Oh the twistout. It’s pretty much the scrambled eggs of natural hair styling – so simple anyone can do it, yet so easy to REALLY screw up. If you’re fed up with twistout after failed twistout, here are 9 reasons it might have gone wrong, and how you can fix them.
1. Your hair needs a trim
If your twist out looks scraggly or tangles a lot while trying to separate strands, it’s likely that your hair needs a solid trim. Feel free to trim your twists with hair shears by cutting at an angle – this increases surface area so you can get max moisture, the same way you cut flowers at an angle. If you do twistouts often with great success, and you have a few off ones in a row, this is most likely the problem. Here are a few other signs that your hair needs a trim, and here’s how to trim your hair by yourself.
2. Your hair has no shape
Some people aren’t afraid to trim, but if you haven’t had your hair cut in the past year or so, then your hair probably doesn’t have a shape – whether tapered, layered, or round. Having a shape helps your twist and braidouts lay SO much better, meaning you’ll have to do less manipulation to make it look cute, meaning less breakage and frizz! My grown out tapered shape has been making my twistouts pretty nice lately, and you can change the shape and volume by using flat twists instead of two strand twists.
3. You didn’t let the twists fully dry
This is especially for my comrades with dense hair: if you twist your hair while it’s dripping yet, you know full well that letting your twists dry for 5 hours isn’t going to cut it! Aim to wear twists for at least a full day to let them set for a much longer lasting and defined twistout. Or sit under the dryer with warm heat for an hour before heading to bed to finish the drying process. Wondering how to wear your hair while in twists? Consider a hat, headwrap, or even an updo.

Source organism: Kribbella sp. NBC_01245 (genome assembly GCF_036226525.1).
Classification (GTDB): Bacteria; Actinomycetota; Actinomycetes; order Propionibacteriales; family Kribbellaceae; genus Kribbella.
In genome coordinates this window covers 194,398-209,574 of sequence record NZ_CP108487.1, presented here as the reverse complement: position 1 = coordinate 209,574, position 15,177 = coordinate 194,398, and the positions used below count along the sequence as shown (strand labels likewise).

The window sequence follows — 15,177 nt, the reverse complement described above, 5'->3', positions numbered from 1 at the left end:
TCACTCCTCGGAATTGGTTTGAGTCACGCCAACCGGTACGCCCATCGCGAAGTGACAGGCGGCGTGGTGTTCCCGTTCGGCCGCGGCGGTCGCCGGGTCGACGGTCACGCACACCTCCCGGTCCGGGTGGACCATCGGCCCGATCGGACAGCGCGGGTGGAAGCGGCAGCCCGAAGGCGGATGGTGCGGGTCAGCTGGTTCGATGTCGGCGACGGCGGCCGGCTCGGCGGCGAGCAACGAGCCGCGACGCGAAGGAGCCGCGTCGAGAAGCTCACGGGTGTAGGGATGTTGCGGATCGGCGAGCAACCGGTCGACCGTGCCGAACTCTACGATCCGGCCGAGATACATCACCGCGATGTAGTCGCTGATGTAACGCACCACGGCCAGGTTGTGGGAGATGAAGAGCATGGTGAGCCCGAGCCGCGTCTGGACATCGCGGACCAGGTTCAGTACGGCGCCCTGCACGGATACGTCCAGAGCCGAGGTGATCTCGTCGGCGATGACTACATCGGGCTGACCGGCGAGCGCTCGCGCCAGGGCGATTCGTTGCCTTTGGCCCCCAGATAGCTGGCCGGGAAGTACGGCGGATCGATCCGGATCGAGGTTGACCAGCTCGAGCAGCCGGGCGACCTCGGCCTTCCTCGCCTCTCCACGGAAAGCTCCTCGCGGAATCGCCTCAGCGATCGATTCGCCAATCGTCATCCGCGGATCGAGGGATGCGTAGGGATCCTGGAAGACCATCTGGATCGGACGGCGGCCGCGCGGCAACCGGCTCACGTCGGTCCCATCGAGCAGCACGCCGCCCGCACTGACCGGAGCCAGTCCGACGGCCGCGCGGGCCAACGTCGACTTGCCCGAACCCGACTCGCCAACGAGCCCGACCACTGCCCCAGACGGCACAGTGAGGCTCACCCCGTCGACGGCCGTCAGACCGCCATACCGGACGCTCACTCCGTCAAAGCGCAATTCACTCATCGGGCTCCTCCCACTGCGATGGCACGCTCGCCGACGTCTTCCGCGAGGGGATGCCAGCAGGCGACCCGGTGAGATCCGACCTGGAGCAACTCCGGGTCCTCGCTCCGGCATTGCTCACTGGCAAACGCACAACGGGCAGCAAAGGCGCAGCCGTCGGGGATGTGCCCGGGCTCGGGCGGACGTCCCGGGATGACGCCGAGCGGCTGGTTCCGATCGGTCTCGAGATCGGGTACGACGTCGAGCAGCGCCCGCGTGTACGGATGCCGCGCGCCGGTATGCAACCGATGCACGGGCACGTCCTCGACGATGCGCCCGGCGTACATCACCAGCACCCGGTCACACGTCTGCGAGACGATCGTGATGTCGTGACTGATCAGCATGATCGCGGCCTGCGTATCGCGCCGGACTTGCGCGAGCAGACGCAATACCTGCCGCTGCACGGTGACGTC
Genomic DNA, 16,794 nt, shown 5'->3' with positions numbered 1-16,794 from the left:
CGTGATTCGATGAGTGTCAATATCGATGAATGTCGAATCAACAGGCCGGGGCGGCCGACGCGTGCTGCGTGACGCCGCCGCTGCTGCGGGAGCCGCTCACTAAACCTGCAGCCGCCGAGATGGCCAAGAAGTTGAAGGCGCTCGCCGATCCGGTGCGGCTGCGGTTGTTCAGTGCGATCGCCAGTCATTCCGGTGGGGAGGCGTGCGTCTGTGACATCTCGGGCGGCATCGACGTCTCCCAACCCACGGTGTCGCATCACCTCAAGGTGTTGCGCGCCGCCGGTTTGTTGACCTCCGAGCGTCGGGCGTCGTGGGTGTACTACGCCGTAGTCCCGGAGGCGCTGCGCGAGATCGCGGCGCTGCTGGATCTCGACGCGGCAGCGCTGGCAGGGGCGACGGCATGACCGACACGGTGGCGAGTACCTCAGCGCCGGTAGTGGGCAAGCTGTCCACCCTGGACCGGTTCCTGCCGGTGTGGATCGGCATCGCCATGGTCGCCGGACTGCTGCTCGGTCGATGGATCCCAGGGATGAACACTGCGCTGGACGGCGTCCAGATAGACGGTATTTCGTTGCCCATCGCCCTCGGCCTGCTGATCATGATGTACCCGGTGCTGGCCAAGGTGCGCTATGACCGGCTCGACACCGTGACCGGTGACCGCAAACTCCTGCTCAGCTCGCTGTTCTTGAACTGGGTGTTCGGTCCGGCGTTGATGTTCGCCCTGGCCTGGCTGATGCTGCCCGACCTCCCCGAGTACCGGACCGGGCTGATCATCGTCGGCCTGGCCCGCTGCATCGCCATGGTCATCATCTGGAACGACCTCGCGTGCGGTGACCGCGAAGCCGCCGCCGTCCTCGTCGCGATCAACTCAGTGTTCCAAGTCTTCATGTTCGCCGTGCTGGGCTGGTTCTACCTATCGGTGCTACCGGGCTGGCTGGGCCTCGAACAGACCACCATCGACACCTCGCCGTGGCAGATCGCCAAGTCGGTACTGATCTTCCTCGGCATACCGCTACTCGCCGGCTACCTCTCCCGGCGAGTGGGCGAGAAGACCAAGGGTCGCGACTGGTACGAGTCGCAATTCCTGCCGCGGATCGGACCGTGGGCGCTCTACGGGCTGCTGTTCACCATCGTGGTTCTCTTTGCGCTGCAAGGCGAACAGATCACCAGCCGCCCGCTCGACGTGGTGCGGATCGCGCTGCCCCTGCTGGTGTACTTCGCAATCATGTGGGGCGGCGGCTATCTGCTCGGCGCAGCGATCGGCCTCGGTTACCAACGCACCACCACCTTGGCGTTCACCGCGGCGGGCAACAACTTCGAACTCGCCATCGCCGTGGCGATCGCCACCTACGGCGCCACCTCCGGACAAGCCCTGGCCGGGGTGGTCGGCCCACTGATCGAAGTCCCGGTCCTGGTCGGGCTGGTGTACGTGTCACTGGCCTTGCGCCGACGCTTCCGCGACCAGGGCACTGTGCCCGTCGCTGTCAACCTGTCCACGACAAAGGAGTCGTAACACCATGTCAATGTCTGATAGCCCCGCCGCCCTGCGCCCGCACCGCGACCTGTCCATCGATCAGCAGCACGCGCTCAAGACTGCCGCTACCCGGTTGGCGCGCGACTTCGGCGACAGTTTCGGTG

4. You took the twists down too quickly
When my twistouts are subpar, this is most often the reason. Allow yourself a full 30 minutes to take down your twistout so you won’t rush through it, as separating your strands without care is the also the fastest way to create frizzy, sad looking hair!
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5. You didn’t twist tautly enough
There’s a difference between loose twists and two strand twists, and if you’re aiming for the definition of a twistout, you have to twist tightly enough to create that definition. In the rush to get through your hair, make sure you’re still twisting tautly.
6. You twisted in the wrong direction
It’s best to part your hair before you twist, so your twists can fall in the direction – whether forward, back, left, or right – you want them to, meaning you’ll have to do less manipulation during the takedown process.
7. You used incorrect product proportions
If you use too much twist cream/holding gel and not enough moisturizer, then your twistout will be all types of crunchy and have no movement. Alternately, you can use too much moisturizer and not enough product with hold, which will leave you with hair that quickly reverts to a fro. Figuring out the right amount of product for you is pretty much trial and error.
8. You layered products in the wrong order
If your twistout is cute but dry as straw, it’s likely that you didn’t use the liquid – oil – cream method of moisturizing before layering on a styling product to twist your hair. Don’t worry, here’s how you can fix a dry twistout (quick secret: a creamy pomade like Original Moxie Hair Bling works magic!)
9. Your sections are too big or too small
You can’t expect a defined twistout if you only do 4 twists on your head. You also can’t expect a voluminous twistout (or any arm strength left to untwist) if you do 100 twists. Depending on your hair density, the right number of twists will differ for each head of hair, but a good range to start with is 24-36 twists. I like to work with multiples of 6 or 8 because I often wash my hair in 6 or 8 sections, making it easy to break them down evenly.
BONUS: You really just suck at doing basic hairstyles
In which case you should start penny pinching elsewhere in your life so that you can afford to go to a natural hair salon once a month and pay $65+ dollars for a twistout. Or you can reread this list and find out the real reason your twistouts aren’t coming out perfectly and use that extra $65 bucks/month to take a 4 day vacation to Mexico (65×12= $780!)